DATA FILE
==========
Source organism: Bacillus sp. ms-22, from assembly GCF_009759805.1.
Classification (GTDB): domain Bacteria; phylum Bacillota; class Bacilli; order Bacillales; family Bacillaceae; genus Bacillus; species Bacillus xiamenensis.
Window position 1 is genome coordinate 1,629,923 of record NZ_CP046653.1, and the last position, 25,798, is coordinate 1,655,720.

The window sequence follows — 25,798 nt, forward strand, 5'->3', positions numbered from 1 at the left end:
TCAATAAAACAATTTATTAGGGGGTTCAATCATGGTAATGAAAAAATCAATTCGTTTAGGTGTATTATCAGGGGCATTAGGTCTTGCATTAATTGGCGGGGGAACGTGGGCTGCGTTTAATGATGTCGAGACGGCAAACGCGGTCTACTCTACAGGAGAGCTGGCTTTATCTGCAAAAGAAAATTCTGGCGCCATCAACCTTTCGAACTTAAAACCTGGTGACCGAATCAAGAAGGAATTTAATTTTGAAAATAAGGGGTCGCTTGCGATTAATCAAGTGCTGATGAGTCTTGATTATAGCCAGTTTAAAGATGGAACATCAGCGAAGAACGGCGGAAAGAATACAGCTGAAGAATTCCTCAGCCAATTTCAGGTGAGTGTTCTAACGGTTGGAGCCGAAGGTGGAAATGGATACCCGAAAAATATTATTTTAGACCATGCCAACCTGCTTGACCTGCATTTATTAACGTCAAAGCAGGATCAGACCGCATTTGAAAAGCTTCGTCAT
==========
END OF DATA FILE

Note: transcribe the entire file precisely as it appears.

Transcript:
Source organism: Bacillus sp. ms-22, from assembly GCF_009759805.1.
Classification (GTDB): domain Bacteria; phylum Bacillota; class Bacilli; order Bacillales; family Bacillaceae; genus Bacillus; species Bacillus xiamenensis.
Window position 1 is genome coordinate 1,629,923 of record NZ_CP046653.1, and the last position, 25,798, is coordinate 1,655,720.

The window sequence follows — 25,798 nt, forward strand, 5'->3', positions numbered from 1 at the left end:
TCAATAAAACAATTTATTAGGGGGTTCAATCATGGTAATGAAAAAATCAATTCGTTTAGGTGTATTATCAGGGGCATTAGGTCTTGCATTAATTGGCGGGGGAACGTGGGCTGCGTTTAATGATGTCGAGACGGCAAACGCGGTCTACTCTACAGGAGAGCTGGCTTTATCTGCAAAAGAAAATTCTGGCGCCATCAACCTTTCGAACTTAAAACCTGGTGACCGAATCAAGAAGGAATTTAATTTTGAAAATAAGGGGTCGCTTGCGATTAATCAAGTGCTGATGAGTCTTGATTATAGCCAGTTTAAAGATGGAACATCAGCGAAGAACGGCGGAAAGAATACAGCTGAAGAATTCCTCAGCCAATTTCAGGTGAGTGTTCTAACGGTTGGAGCCGAAGGTGGAAATGGATACCCGAAAAATATTATTTTAGACCATGCCAACCTGCTTGACCTGCATTTATTAACGTCAAAGCAGGATCAGACCGCATTTGAAAAGCTTCGTCAT